July 25, 2024

Quality improvement coaching programs can help Federally Qualified Health Centers overcome barriers to improving chronic disease management and care.

Read the Article in JPHMP

In 2022 alone, health care spending in the United States totaled $4.5 trillion.1 Ninety percent of these expenditures are for people with chronic and mental health conditions.2 Federally Qualified Health Centers (FQHCs) are primary care clinics that receive federal funds to provide healthcare services to underserved communities with complex health and social challenges. 3,4 These challenges place FQHC patients at highest risk for chronic diseases such as heart disease and diabetes and make treatment and management all the more challenging. 4,5

To better equip FQHCs to effectively manage patients with chronic diseases, the Los Angeles County Department of Public Health partnered with the Community Clinic Association of Los Angeles County to launch a 3-year quality improvement program with a cohort of five FQHCs to address hypertension, undiagnosed hypertension, high blood cholesterol, diabetes, and chronic kidney disease. As part of the program, each participating FQHC was assigned a practice transformation coach who provided them ongoing technical assistance and support to facilitate improvements in clinical practices. The FQHCs were also provided with a number of trainings to advance their knowledge and skills and encouraged to learn from one another through regular check-ins and online group message board discussions. A detailed summary of the program’s development and structure can be found in our new article in the July/August 2024 issue of the Journal of Public Health Management and Practice, “Using a Cohort-Based Quality Improvement Coaching Model to Optimize Chronic Disease Management for Federally Qualified Health Center Patients.”

To address the key chronic conditions of interest, the FQHCs implemented a wide range of quality improvement activities based on their individualized needs and goals. For example, those FQHCs focused on improving hypertension control rates trained providers and other clinical staff on the latest hypertension management guidelines and best practices for blood pressure measurement. Those focused on improving diabetes management implemented activities such as reviewing and revising diabetes management standing orders; implementing automatic text messaging outreach campaigns for patients with high or missing lab values; and training providers on the latest medication formularies by health plan and creating “cheat sheets” for providers to reference.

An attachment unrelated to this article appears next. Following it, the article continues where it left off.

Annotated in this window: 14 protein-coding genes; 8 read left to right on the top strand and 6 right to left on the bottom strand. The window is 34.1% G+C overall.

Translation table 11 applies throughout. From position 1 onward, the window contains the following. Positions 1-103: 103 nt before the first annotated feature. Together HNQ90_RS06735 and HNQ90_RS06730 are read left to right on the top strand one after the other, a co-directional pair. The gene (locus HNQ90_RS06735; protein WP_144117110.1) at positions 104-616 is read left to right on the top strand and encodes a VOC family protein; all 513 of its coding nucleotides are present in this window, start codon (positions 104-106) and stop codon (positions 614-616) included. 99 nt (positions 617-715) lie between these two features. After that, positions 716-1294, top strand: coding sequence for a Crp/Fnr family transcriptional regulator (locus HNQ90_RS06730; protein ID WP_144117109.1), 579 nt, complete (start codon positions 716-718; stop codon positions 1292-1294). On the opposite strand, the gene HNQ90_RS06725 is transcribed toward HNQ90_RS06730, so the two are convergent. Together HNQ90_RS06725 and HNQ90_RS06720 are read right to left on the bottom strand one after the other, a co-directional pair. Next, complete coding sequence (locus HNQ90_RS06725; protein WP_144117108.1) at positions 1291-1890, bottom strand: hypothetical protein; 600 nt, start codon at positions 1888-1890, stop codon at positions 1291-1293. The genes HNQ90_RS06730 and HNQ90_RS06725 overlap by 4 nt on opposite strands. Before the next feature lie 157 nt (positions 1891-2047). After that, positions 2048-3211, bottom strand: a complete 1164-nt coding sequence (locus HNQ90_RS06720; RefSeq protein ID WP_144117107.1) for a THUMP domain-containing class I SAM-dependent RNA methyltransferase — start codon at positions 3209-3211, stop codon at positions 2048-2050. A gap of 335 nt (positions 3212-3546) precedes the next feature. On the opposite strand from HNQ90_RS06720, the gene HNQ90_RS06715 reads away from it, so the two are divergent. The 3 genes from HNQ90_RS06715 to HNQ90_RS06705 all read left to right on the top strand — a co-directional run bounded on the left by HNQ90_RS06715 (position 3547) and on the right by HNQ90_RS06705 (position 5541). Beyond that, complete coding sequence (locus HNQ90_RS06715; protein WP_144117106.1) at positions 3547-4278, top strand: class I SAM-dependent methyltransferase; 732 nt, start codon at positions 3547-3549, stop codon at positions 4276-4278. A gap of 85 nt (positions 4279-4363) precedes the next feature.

Throughout the program, participating FQHCs faced a number of barriers that had to be overcome or accommodated to achieve quality improvement goals. Some of the barriers encountered included limited provider and care team buy-in for new activities amid competing priorities and high volume of staff turnover which made consistent implementation of workflows quite challenging. However, these barriers also served to create new opportunities for innovation and improvements. For example, strategic alignment of new quality improvement activities with existing programming helped to reduce burdens faced by providers and care teams, which encouraged a commitment to action. Similarly, the workforce shortages created by high staff turnover created new interest in relying on extended care team members, including community health workers, to support patient outreach and disease management. The adaptive nature of the program and flexibility and commitment demonstrated by the FQHCs supported overall program success. By program end, all five FQHCs met their performance improvement goals.

Results highlight that quality improvement programs can help FQHCs build new competencies and achieve measurement improvements in health outcomes for patients with chronic disease. Local public health departments and regional community clinic associations are well positioned to support FQHCs in these efforts which require significant up-front investments in program and human resources.

If you would like to learn more about this program, read our article, “Using a Cohort-Based Quality Improvement Coaching Model to Optimize Chronic Disease Management for Federally Qualified Health Center Patients,” in the July/August 2024 issue of the Journal of Public Health Management and Practice.

References

  1. National health expenditure data: Historical. Center for Medicare & Medicaid Services. Updated December 13, 2023. Accessed May 20, 2024. 
  2. Fast facts: Health and economic costs of chronic conditions. Centers for Disease Control and Prevention. Updated April 22, 2024. Accessed May 20, 2024.
  3. Federally Qualified Health Centers and Rural Health Clinics. California Department of Health Care Services. Accessed May 20, 2024.
  4. Wakefield M. Federally Qualified health Centers and related primary care workforce issues. JAMA. 2021;325(12):1145-1146.
  5. About chronic diseases. Centers for Disease Control and Prevention. Updated December 4, 2023. Accessed May 20, 2024.

Co-Author Acknowledgment: I would like to gratefully acknowledge my co-authors for their work on this project and article: Gabrielle Green, MPP; Gerardo Cruz, MPH; Sarine Pogosyan, MBA; Danna Newman, MPA; Tony Kuo, MD, MSHS

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Author Profile

Noel C. Barragan
Noel C. Barragan, MPH, MBA, is the Director of Special Projects and Strategic Initiatives in the Division of Chronic Disease and Injury Prevention at the Los Angeles County Department of Public Health. Her work concentrates on the development and implementation of policy, system, and environmental changes for chronic disease prevention and management.
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